Pepsi and Pop Music Faketivism

by Lily Lyons

We all saw Pepsi’s latest commercial. The one that failed on so many levels—from its trivializing representation of protests against police brutality to it’s appropriation-laden recreation of the viral image of Leshia Evans—it’s hard to know where to begin when criticizing it. Pepsi’s transparent bid to sell its product through pretending to be socially conscious isn’t the first time we’ve seen false progressivism as a marketing tactic. Some of the most prominent artists in the music industry are guilty of it. Below we revisit some of the most cringe-worthy cases.

1.) Taylor Swift’s ‘Girl Squad’ 

Was it just me, or did Taylor Swift’s girl squad scare you too back in its heyday? Watching her accessorize herself with a never-ending series of mostly thin, white, up and coming it girls felt more dystopian than empowering. Swift’s calculated depiction of female friendship was too narrow to be believable as more than a branding move, an attempt to capitalize on feminism as a trend. Looking at “candid” Instagram shots of her posing on blow-up swans with Victoria’s Secret Angels never inspired any of us to connect with and support our friends. One thing it has done for sure: create unrealistic body expectations.

2.) “All About That Bass”

I can see what Meghan Trainor was trying to do with “All About That Bass” (use the idea of body positivity to sell a single.) But we all can think of better, more inclusive ways to do that. Like not suggesting how a person looks has anything to do with their inherent worth or internal life. Or not saying having a certain body type is okay because the opposite sex likes it, implying that self-acceptance should hinge upon desirability. But Trainor did both these things while also culturally appropriating an entire vocal sound and singing style…because apparently two faux pas don’t cut it?

3. The early days of The Clash 

Throwback with me a little to the 1970s. We remember The Clash as disaffected socialist champions of British punk. But they actually began their rebellious image through what could be considered an incredibly successful case of faketivism. The band-members started out more prone to singing about heartbreak than about the corruption of the western world. They had to be given readings to help them be politically educated by their manager. But lucky for them—unlike many faketivists—they actually did their homework and their audiences believed that they were authentic, instead of paying attention to how they were carefully crafted. Eventually, they began to believe and buy into the image they were selling.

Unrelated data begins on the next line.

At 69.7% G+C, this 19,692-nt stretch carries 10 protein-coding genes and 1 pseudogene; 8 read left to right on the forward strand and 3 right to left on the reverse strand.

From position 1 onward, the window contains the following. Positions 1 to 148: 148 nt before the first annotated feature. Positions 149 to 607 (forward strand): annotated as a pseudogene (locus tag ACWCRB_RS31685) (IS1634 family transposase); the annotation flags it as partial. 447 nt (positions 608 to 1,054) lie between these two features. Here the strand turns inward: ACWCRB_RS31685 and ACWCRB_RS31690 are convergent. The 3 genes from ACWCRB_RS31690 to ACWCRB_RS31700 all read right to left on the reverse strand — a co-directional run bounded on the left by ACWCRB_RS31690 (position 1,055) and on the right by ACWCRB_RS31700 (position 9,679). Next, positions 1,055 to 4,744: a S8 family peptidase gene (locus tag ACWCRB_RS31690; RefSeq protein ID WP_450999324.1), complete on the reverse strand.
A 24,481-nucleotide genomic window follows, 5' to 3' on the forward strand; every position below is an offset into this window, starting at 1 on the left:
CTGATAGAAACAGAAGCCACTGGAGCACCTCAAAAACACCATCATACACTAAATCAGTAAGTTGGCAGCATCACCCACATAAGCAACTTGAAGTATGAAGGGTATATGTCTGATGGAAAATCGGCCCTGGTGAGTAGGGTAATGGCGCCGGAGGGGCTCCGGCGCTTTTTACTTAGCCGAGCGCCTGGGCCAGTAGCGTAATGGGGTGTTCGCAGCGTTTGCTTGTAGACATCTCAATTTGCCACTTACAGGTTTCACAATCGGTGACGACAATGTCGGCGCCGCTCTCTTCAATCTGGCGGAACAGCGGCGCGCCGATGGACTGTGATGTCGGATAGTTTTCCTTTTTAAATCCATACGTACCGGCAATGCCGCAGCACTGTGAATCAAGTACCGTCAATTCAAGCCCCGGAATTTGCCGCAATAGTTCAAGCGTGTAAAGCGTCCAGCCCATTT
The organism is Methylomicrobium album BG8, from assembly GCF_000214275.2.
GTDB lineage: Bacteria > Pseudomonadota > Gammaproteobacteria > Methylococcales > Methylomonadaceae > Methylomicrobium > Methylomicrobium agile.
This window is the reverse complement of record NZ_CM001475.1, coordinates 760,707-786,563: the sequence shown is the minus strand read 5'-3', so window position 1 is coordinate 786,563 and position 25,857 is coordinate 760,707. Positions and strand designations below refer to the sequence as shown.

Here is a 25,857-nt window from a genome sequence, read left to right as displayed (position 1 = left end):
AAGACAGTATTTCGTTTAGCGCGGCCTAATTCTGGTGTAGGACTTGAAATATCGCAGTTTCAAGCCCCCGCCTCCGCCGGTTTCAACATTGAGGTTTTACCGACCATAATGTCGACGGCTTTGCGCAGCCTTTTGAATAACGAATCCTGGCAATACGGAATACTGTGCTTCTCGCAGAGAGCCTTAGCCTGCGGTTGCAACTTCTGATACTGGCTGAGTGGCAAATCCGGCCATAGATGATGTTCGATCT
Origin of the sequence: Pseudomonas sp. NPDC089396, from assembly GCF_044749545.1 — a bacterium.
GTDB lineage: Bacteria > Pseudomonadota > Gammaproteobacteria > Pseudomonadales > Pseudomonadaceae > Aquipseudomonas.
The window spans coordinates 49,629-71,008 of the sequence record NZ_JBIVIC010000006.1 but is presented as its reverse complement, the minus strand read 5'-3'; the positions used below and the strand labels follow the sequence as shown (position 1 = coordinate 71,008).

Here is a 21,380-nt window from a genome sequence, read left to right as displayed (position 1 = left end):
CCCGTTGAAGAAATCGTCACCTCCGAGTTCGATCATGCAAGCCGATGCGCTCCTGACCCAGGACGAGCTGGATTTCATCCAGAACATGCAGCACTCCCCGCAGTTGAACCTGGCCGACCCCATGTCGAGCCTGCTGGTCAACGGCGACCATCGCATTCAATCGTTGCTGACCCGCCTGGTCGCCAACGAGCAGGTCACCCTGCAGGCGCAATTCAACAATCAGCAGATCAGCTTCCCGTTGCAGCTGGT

4. Every time Iggy Azalea responds to being called out

The title says it all. She tries to suggest she is victimized, when her career is basically built on pretending appropriating is empowering, despite being given multiple opportunities to learn about the history of hip-hop.

5. The almost protest songs of 2017

2017 hits, Donald Trump becomes president and suddenly a whole group of artists who used to only be political by accident seem to have realized that engaging with social issues is a real and constant part of their fans’ lives. Or maybe they’re just finally seeing even they can be impacted by political situations despite their privilege. But it feels a little too smooth for Lana Del Rey to be penning a song about North Korea in the woods of Coachella, or the habitually silent Harry Styles to be releasing a track that talks about “running from the bullets.” Katy Perry’s “Chained to the Rhythm” suggests discontent with society but doesn’t get specific, presumably so it doesn’t alienate fans. I want to hope that these songs are coming from a well-meaning place. But if they are attempts at activism, they are the kind of attempts that are vague, safe, and convenient.